Katie Archibald pedals to the metal during visit to Highland schools

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World-beating track cyclist Katie Archibald has gone through the gears in selling the appeal of her sport after dropping in on pupils from Grantown Grammar School and Inverness Royal Academy.

The event was one of a series of athlete school visits this summer, to help inspire children across the UK to get on their bikes ahead of Yorkshire hosting one of the biggest sporting events of the year – the UCI Road World Championships.

The 25-year-old told pupils of how her journey into track cycling started out on grass tracks at the Highland Games and eventually led to an Olympic title in Rio de Janeiro.

She debuted for Great Britain in 2013 as a 19-year-old at the UEC European Track Championships, winning gold in the team pursuit.

The young rider was then taken on to the British Cycling Senior Academy and continued riding and racing as part of what became an Olympic gold medal-winning pursuit team in 2016.

Since the Madison was announced in the Olympic programme for track cycling at next year’s Games, Ms Archibald has enjoyed plenty of success in the event.

She secured a popular home victory in 2016 at the UCI Track Cycling World Cup in Glasgow with partner Manon Lloyd, and a world title in 2018 with Emily Nelson.

The Milngavie native said: “I live in Manchester now, where I’m based with the national team, so it’s always a treat to come back to Scotland and spend some time at home.

“I’ve had a great time in and around Inverness today speaking to some really enthusiastic and talented kids. Cycle champions didn’t exist when I was at school, so the whole set- up really amazes me these days.”

It’s a little over two months from the UCI Road World Championships in Yorkshire from September 21 to 29 – the first championships of this magnitude on British soil since 1982 – and Ms Archibald is hoping  both cycling fans and those with no previous affinity to the sport join forces.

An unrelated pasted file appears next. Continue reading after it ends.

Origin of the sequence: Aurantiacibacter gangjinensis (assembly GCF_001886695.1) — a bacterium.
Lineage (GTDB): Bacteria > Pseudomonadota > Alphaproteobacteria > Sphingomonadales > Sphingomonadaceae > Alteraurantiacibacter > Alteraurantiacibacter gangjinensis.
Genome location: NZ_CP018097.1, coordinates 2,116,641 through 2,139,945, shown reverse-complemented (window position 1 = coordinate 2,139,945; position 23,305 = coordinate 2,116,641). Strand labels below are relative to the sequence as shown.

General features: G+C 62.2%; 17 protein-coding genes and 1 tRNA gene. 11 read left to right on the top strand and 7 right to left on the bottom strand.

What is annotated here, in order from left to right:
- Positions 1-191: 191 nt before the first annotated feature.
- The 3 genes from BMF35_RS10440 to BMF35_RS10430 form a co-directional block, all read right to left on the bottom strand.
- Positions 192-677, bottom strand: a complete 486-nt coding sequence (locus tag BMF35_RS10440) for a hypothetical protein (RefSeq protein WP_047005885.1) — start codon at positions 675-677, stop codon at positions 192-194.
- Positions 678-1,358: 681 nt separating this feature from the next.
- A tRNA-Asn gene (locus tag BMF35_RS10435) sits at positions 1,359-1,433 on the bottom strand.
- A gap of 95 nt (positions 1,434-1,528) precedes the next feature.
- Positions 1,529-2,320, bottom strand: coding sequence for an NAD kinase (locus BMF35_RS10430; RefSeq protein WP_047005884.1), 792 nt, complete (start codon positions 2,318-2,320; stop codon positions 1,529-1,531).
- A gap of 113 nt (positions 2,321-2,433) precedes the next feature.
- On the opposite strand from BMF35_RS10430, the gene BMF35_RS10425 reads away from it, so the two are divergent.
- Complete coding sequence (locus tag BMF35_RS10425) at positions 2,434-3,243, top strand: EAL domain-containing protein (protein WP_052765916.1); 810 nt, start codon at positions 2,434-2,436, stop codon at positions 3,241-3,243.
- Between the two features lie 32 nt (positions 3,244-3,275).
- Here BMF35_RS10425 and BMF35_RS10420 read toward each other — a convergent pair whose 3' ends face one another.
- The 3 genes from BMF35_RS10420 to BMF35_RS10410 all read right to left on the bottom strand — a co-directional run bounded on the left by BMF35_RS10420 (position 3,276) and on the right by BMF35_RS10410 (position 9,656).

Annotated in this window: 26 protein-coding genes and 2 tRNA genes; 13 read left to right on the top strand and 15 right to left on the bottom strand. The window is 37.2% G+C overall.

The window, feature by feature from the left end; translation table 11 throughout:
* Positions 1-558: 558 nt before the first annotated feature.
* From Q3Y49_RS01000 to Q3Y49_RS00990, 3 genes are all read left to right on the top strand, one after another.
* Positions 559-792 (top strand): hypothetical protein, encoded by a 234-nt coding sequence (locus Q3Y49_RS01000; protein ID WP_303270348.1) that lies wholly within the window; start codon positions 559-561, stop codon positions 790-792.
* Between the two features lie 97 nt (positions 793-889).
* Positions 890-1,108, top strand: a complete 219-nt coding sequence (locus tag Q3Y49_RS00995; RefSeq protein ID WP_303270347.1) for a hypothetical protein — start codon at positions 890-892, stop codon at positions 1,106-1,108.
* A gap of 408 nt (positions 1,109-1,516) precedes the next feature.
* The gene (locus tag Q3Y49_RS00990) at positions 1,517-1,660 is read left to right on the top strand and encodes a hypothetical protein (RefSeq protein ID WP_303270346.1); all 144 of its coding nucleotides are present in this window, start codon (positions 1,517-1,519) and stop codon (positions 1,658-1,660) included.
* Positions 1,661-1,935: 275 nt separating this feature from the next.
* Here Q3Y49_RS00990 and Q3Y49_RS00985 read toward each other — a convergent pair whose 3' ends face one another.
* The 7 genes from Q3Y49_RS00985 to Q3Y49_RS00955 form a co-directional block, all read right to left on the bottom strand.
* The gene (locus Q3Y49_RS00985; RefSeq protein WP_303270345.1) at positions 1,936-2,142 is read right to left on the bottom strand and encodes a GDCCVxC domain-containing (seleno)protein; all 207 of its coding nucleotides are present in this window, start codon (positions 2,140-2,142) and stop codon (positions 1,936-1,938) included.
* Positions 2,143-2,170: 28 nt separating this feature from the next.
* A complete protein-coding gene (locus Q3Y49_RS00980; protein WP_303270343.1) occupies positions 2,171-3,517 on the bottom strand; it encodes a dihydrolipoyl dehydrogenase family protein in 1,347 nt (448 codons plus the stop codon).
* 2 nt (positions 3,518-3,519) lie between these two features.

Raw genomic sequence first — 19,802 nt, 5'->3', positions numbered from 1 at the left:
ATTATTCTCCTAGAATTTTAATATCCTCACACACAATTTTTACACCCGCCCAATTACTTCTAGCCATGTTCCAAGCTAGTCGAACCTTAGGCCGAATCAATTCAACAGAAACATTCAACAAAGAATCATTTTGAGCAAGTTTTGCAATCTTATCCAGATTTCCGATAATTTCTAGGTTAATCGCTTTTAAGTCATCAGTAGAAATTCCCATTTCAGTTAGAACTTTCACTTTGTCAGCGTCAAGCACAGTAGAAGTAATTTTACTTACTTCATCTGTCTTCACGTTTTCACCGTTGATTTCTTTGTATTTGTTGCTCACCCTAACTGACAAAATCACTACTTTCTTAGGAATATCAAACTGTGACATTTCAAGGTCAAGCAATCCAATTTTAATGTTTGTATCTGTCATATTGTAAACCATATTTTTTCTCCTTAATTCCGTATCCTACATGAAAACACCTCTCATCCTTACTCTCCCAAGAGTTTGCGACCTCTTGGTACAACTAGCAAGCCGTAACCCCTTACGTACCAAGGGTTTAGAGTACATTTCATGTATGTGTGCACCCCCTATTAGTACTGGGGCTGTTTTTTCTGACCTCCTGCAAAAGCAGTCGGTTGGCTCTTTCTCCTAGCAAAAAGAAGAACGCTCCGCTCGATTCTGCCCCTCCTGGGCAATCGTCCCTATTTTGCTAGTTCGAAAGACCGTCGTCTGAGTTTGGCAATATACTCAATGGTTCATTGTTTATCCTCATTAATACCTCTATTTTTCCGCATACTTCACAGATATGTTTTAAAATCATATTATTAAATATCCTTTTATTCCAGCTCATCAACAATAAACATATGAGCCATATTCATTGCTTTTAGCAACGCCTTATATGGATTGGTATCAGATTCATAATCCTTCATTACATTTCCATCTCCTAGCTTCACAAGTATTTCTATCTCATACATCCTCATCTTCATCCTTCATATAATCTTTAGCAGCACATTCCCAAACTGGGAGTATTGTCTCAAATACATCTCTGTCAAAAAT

She said: “The road world championships may feel ‘far away’ in distance as it is south of the border in England, but it’s a once in a generation event which I know the whole nation will get behind.

“There is always a lasting legacy from events like it and I have seen for myself today that all it takes is a bit of inspiration and the opportunity to ride a bike to see for yourself why I – and millions of people the world over – love cycling.”

British Cycling’s chief executive, Julie Harrington, said: “In a year where Yorkshire is set to host one of the UK’s biggest sporting events, we want to ensure that every child in Britain, regardless of their background, is given the opportunity to ride a bike.

“With athletes like Katie visiting schools, we hope that children will be inspired to take advantage of all the opportunities in their local area, from Go-Ride clubs to traffic-free facilities and plenty more besides.”